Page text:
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# atomic formula

Let $\Sigma$ be a signature and $T(\Sigma)$ the set of terms over $\Sigma$. The set $S$ of symbols for $T(\Sigma)$ is the disjoint union of $\Sigma$ and $V$, a countably infinite set whose elements are called *variables*. Now, adjoin $S$ the set $\{=,(,)\}$, assumed to be disjoint from $S$. An *atomic formula* $\varphi$ over $\Sigma$ is any one of the following:

1. either $(t_{1}=t_{2})$, where $t_{1}$ and $t_{2}$ are terms in $T(\Sigma)$,

2. or $(R(t_{1},...,t_{n}))$, where $R\in\Sigma$ is an $n$-ary relation symbol, and $t_{i}\in T(\Sigma)$.

Remarks.

1. Using atomic formulas, one can inductively build formulas using the logical connectives $\vee$, $\neg$, $\exists$, etc… In this sense, atomic formulas are formulas that can not be broken down into simpler formulas; they are the building blocks of formulas.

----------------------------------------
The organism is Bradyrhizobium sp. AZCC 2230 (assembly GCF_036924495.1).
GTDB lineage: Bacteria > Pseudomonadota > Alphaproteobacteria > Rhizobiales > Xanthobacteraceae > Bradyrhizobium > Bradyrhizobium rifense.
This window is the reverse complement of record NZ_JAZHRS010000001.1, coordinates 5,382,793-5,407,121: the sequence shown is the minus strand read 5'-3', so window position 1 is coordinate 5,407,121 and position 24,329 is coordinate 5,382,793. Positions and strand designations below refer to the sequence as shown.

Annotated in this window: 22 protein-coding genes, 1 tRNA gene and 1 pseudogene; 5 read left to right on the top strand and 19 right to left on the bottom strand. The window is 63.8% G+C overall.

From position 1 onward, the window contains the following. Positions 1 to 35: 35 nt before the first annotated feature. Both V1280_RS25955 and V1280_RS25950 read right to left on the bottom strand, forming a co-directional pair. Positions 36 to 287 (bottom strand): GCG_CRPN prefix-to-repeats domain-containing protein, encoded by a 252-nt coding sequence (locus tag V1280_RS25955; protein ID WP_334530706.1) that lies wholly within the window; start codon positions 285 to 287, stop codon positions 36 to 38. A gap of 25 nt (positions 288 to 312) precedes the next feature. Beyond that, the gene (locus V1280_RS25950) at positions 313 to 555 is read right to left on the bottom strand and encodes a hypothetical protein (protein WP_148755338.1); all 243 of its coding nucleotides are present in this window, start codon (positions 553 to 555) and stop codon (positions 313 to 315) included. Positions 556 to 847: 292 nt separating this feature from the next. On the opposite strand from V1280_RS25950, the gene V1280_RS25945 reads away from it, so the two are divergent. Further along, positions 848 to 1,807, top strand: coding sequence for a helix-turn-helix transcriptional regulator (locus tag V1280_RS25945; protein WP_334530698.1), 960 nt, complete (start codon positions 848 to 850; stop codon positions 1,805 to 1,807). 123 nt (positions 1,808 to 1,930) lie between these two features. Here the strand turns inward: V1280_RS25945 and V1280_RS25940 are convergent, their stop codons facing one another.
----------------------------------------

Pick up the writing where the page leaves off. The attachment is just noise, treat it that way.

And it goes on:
2. A

*literal*is a formula that is either atomic or of the form $\neg\varphi$ where $\varphi$ is atomic. If a literal is atomic, it is called a*positive literal*. Otherwise, it is a*negative literal*.3. A finite disjunction of literals is called a

*clause*. In other words, a clause is a formula of the form $\varphi_{1}\vee\varphi_{2}\vee\cdots\vee\varphi_{n}$, where each $\varphi_{i}$ is a literal.4. A

*qunatifier-free formula*is a formula that does not contain the symbols $\exists$ or $\forall$.5. If we identify a formula $\varphi$ with its double negation $\neg(\neg\varphi)$, then it can be shown that any quantifier-free formula can be identified with a formula that is in conjunctive normal form, that is, a finite conjunction of clauses. For a proof, see this link

## Mathematics Subject Classification

03C99*no label found*03B10

*no label found*

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